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Published: February 3rd 2013
Barcelona has got to be one of the most homely places I’ve been too. I guess it was my experience within the city in the 4 days here as well as the ever-hospitable host from Hostel One Paralelo that makes the stay here all the more at home. Checked in at the hostel with no big fuss and Angel, the guy who guided me, was very approachable with questions asked and circled the various places on the map. After which, I roamed around the Gothic quarters, snapped a few shots before returning to the hostel to meet Gabriel and Calvin. It was the highly anticipated Nou Camp game in the evening that kept me all excited and it definitely did not disappoint, with Barcelona FC winning 5-1 and Lionel Messi scoring a brace of 4 goals. The atmosphere may not be fanatic but the experience of watching the best football team (in my opinion) live is definitely more than worth the money paid (35 euros).
Day 2 of Barcelona started off with a morning walking tour around the city, similar to the one I went for in Seville. The guide, Chris, from Aussie, was pretty knowledgeable and the whole walk
around the Gothic town definitely raised my awareness of the events that took place here years ago. What’s more striking to me was how Barcelona, the capital of Catalonia, is so distant in spirit, from the rest of Spain. The traditions, cultures and even language of the Catalans are different from the rest of Spain. There were Catalunya (Catalonia) flags flying proudly at every corner we turned, but the Spanish flags? Hardly. It somehow feels to me that the residents here are screaming for independence away from Spain (despite being politically independent), in the midst of the economic crisis and the effects that lingers on. People asking for money on the streets, busking in the stations and on trains are aplenty. And apparently, the trend of unemployment will set to continue, at least in the near future. But anyways, it was a really bright morning walk. We settled for a drink at travel bar after that and tried Sangria, a local cocktail. Had lunch at a recommended local restaurant and asked for the local dish ‘paella’ which kinda reminds me of the seafood platter we have back in Singapore. It was pretty good, a different taste with lots of ketchup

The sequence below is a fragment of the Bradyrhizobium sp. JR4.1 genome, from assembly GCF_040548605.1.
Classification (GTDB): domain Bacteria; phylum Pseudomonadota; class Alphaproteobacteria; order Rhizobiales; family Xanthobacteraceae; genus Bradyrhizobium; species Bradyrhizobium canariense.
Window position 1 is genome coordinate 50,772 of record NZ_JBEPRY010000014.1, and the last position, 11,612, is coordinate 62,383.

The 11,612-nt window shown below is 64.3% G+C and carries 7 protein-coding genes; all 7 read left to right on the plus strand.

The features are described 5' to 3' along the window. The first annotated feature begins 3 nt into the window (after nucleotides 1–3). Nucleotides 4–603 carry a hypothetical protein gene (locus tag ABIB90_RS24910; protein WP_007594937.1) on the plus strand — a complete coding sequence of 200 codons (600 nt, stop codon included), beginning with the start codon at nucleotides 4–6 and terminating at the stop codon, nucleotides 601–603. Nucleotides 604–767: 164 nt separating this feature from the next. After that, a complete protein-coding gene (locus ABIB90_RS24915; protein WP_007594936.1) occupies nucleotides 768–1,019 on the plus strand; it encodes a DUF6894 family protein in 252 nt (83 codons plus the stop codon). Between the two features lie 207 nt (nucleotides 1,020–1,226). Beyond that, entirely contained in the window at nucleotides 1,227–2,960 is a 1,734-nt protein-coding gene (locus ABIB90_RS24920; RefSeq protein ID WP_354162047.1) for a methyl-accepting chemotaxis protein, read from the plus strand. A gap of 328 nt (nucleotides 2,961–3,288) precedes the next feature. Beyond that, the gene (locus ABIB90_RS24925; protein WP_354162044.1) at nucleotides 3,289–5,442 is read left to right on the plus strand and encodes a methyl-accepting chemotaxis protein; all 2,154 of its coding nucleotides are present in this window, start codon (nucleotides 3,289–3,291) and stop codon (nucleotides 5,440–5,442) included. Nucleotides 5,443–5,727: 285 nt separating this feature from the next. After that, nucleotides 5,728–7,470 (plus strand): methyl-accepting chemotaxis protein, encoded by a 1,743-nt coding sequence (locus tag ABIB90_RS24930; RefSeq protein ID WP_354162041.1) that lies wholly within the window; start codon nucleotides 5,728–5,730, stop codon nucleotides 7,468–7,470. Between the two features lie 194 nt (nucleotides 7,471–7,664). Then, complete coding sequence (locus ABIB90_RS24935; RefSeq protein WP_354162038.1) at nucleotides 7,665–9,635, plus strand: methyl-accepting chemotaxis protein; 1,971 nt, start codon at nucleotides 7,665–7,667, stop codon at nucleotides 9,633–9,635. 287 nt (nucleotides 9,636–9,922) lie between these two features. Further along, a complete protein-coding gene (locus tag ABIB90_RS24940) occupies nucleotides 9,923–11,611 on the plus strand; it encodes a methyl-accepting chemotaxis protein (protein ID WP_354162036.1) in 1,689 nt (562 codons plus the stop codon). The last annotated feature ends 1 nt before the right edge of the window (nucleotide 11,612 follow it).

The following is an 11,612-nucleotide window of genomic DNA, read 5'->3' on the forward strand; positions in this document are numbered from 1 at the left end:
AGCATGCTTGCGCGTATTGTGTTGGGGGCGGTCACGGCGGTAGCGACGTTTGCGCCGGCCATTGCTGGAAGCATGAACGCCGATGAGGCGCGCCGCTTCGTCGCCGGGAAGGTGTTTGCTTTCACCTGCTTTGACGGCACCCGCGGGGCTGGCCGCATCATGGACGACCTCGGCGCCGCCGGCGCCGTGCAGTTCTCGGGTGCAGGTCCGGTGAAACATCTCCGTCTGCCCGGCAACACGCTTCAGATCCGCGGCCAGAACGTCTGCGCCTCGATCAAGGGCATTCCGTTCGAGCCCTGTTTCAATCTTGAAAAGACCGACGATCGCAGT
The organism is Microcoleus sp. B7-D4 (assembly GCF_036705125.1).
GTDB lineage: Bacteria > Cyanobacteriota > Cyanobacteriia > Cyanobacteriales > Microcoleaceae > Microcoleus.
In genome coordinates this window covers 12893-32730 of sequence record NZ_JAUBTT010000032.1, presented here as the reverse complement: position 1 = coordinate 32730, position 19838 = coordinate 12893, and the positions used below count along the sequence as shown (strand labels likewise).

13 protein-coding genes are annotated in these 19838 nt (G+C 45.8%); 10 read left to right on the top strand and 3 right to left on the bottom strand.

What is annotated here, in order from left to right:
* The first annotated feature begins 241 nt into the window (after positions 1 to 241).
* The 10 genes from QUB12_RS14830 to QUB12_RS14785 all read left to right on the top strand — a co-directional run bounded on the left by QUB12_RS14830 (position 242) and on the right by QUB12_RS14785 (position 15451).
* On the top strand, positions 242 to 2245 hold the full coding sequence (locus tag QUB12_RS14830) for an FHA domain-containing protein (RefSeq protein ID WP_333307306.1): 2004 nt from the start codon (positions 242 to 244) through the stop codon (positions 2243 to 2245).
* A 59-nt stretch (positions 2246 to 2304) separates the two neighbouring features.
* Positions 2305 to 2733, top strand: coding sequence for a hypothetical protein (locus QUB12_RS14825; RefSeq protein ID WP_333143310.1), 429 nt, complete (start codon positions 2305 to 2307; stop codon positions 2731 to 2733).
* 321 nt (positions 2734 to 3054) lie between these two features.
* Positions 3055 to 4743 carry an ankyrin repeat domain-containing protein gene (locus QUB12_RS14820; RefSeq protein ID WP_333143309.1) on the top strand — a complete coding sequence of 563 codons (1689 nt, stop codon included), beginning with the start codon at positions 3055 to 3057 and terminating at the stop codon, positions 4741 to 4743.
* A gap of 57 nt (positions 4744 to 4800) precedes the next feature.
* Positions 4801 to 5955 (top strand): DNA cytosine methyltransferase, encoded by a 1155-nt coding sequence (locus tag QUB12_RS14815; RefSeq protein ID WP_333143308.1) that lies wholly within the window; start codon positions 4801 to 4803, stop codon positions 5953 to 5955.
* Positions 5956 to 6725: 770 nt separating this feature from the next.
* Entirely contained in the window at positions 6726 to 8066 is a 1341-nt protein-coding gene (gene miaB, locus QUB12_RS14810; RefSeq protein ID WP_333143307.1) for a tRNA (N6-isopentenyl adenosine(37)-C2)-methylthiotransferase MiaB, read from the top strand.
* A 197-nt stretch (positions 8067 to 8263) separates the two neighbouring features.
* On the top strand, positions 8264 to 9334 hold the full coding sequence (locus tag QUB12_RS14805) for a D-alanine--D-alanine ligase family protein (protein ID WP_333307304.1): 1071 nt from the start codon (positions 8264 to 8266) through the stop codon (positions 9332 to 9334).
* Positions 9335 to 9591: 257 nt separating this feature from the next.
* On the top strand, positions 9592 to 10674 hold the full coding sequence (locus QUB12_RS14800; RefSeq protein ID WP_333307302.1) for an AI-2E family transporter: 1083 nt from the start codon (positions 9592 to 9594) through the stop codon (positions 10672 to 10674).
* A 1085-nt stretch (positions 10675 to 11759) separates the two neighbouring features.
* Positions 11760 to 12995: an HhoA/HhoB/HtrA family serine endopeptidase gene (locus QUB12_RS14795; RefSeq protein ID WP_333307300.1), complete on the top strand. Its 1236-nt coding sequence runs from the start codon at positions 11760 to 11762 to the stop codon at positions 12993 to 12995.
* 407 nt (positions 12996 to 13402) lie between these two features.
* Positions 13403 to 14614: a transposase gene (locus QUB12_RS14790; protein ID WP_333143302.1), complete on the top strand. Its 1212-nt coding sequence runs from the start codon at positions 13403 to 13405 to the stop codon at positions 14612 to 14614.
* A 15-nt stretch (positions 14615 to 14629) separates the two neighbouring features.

and fresh seafood.
After lunch, or rather high tea (‘cos we ended at 4pm), we went straight for the Mojuic Castle, a good hike up the hill. It was the old fortress that defended the city from attacks from the seas and the view was fantastic from there. It oversees the whole of the Barcelona, with notable sights being the Gaudi’s most famous design, La Sagrada Familia (which means the sacred family) and the hills on the outskirts of the city. It was just rejuvenating chilling high up away from the city crowd and enjoying the scenery, something that I like about a busy city like Barcelona. We ended the day with dinner served by the hostel free and mingling around with the others in the house.
Day 3 was more exploration of the city away from our usual hangouts near the La Rambla. We went on a bike tour with Chris and visited the most notable Antoni Gaudi’s works around the area. I would highly recommend both the walking and bike tour (they are free and are on a tip basis) as they will cover most parts about the history and explanations of the landmarks and buildings
in the city itself. It was hiking yet again after that, with Park Guell as the next destination. Though not as majestic as the castle last night, it was more nature and offers a different view of Barcelona. It’s like a Bukit Timah Hill, as we have it in Singapore, situated in the city. And there is definitely more of a crowd here as compared to the castle. Today’s dinner has got to be the most interesting one I’ve had, as we signed up for Paella class with travel bar. It cost 19euros but we feel it was worth most bit of the money. For that, we got to walk around the market with introduction to the various ingredients required for the dish, try out some local food along the way and the recipe for the dish itself. More importantly, we got to watch the chef do a step-by-step guide on actually cooking the paella on a big pan (a pity we can’t actually do it ourselves though). There were like 30 of us so can imagine how big the flat pan was! We did had our hands on making the sangria, though it was pretty straightforward, with a mixture
of red wine, orange juice, fanta, some sugar, liquor and cut fruits. Ended the day with a very interesting conversation with a Russian lady on our table. What makes it more memorable was that she wrote our Russian names on a postcard from St Petersburg for us, one each. A very nice gesture!
The last day was more of a break from all the walking and traveling and just chilling in the hostel and by the seaside. Got my Barcelona jersey at La Rambla for 24euros and cooked my own lunch and dinner to save up just a bit! Took the overnight train to Madrid, the next stop.
Barcelona is a fascinating city, not too bustling and yet retains its very own flavor as the Catalan capital. Hopefully there’ll be a chance to be back here again!
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